Spanish Operators Get a Leg-Up on 5G

Government offers light relief for 5G expansion

At the end of May 2021, the Spanish government announced that it would be relaxing some of its conditions ahead of the 700 MHz spectrum auction in July. The auction is important for operators wanting to expand their 5G services in the country, because this low frequency band is conducive to wide-area coverage.

The sale could also prove to be more popular than usual, as the government intends to cut the combined starting price for all seven allocations by 15% — from €1.17 billion to €995.5 million. The government is also offering favourable conditions to the roll-out of services in areas that have newly allocated blocks, for example, by extending deadlines for deploying services by a year.

Now, as you can imagine, the Spanish authorities aren’t setting these conditions as an act of charity. An important priority of their Digital Spain 2025 Agenda is the promotion of 5G services nationally so that most of the population is covered by that year. And although the main players, including Telefonica, Vodafone, Orange and Masmovil, have all launched 5G services in Spain, it has come at a heavy cost.

In many ways, the Spanish telecommunication market is typical for Europe (see Regulatory Tide Turns for European Operators). Companies are faced with fierce competition and burdened with escalating deployment costs as demand for connectivity shows no signs of slowing down. Many operators also carry heavy debts that may take years to reduce as the cost of infrastructure and licences continues to rise. So the new conditions could be seen as recognition by the government that operators will need help if they’re to fulfil its pledge of nationwide 5G coverage.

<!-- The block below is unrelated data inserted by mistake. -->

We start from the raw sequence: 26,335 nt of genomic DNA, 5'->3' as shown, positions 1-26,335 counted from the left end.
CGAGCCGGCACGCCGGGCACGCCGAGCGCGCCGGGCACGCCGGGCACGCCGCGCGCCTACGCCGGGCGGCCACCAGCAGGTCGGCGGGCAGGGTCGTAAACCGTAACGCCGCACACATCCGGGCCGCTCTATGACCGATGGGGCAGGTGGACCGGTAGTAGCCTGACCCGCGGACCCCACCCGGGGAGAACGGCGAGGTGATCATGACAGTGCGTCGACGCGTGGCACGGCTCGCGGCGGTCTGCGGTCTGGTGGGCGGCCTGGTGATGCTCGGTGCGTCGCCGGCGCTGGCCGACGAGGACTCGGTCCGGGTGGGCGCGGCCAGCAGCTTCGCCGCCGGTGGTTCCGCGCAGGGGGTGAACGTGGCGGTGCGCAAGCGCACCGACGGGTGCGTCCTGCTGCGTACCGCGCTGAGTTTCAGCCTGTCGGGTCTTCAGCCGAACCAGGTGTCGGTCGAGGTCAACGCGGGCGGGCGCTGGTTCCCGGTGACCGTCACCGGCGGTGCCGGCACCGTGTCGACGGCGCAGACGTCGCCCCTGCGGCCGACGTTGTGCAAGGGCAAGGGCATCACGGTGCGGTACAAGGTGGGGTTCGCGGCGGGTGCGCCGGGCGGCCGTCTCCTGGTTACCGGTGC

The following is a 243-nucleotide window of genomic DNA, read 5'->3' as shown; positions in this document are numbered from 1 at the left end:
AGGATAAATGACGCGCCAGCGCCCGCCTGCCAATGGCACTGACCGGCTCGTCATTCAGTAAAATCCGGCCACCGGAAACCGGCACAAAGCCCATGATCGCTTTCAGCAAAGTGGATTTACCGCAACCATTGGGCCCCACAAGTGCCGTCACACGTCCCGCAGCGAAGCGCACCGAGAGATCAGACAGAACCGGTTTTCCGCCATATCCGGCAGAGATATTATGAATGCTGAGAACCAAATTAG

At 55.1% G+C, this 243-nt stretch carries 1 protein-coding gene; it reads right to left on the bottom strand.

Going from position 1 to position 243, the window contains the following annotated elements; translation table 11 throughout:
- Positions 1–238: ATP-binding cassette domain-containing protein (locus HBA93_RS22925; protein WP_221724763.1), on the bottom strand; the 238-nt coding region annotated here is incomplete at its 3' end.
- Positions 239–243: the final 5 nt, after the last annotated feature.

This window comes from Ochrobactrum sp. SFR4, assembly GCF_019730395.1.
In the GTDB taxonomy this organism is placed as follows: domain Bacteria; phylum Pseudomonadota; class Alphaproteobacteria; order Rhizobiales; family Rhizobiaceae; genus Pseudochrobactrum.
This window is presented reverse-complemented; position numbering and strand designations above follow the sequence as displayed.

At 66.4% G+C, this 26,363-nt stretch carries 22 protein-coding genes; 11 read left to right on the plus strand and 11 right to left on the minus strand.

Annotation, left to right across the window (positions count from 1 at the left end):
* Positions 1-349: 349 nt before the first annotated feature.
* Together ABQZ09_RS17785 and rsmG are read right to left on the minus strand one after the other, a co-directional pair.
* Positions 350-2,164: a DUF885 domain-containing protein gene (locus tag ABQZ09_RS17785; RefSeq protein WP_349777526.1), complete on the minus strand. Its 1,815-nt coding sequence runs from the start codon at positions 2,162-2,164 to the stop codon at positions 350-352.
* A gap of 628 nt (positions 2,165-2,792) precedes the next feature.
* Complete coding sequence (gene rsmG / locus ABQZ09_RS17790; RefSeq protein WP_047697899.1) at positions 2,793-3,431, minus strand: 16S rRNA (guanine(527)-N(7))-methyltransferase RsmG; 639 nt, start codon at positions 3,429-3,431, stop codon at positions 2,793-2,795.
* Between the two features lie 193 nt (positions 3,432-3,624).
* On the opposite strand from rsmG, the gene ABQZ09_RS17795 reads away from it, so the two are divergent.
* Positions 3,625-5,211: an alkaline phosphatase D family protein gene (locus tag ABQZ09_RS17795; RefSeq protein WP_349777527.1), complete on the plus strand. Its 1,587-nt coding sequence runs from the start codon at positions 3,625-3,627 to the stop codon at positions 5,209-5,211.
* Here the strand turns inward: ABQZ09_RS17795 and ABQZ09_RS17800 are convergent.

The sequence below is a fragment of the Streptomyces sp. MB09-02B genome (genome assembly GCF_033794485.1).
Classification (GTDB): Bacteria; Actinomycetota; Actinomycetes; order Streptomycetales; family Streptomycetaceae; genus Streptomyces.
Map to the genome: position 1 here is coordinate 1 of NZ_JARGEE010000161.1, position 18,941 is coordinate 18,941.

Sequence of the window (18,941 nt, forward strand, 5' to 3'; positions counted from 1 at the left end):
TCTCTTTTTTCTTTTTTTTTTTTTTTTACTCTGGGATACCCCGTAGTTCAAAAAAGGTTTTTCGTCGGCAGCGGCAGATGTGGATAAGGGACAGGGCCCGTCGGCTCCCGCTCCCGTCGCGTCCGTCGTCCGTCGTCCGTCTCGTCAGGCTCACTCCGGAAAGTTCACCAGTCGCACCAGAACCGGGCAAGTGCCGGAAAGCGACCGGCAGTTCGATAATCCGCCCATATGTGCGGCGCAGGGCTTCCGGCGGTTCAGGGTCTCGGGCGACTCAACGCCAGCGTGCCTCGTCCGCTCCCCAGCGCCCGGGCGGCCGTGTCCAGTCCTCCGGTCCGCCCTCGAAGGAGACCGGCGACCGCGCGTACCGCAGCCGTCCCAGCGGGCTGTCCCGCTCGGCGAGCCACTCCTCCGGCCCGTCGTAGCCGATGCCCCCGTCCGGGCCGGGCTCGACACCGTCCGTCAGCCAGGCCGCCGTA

Although lower prices and longer deadlines will be welcomed by most companies, there’s one change that could cause a divide between major players and their smaller counterparts. This is because the new conditions for this 5G auction remove the obligation for network owners to grant access to their competitors. Network owners therefore can’t be forced to lease their networks to rivals, but they’re free to negotiate leasing deals with competitors without regulatory intervention.

This change in network-sharing conditions could have grave consequences for smaller players like MasMovil and Euskaltel, which both rely on network-sharing deals with Orange for their 5G services. MasMovil’s agreement, signed back in October 2019, allows it to offer 5G services in 4,500 locations, covering 35% of the population. Euskaltel, a smaller player than MasMovil, is set to offer 5G services as a virtual operator from January 2022.

According to the terms for the next auction, the bigger players can refuse to play ball with any of their competitors, or if they do, they can charge whatever they want. So this change could make it difficult for the likes of Euskaltel and MasMovil to widen 5G coverage without their own 5G networks.

It therefore makes sense for both companies to join forces, and this is arguably a welcome move in a sector that has been criticized in the past for being too fragmented. From a 5G perspective, the merger will be good for Euskaltel, given that MasMovil’s Yoigo 5G service is based on its own network as well as that of Orange. MasMovil owns 80 MHz of spectrum in the 3.5 GHz band, thanks to a deal with Eurona Wireless Telecom and its acquisition of Neutra Network Services in 2018. The operator is well-placed to expand its 5G network, and should have substantial independent coverage by the time its contract with Orange ends in 2028.

When it comes to making money in the Spanish 5G segment, independence will be key. And it looks like the state of play isn’t set to change any time soon, especially when taking into account the government’s decision to double the duration of licences from 20 years to 40 years. According to Spain’s Ministry of Economic Affairs and Digital Transformation, longer licences will “guarantee an adequate return on investment for the operators”.

In other words, when considering existing debts and the heavy investment needed to expand 5G coverage, it’s going to be a while before Spanish operators can start to see a return on their 5G ventures.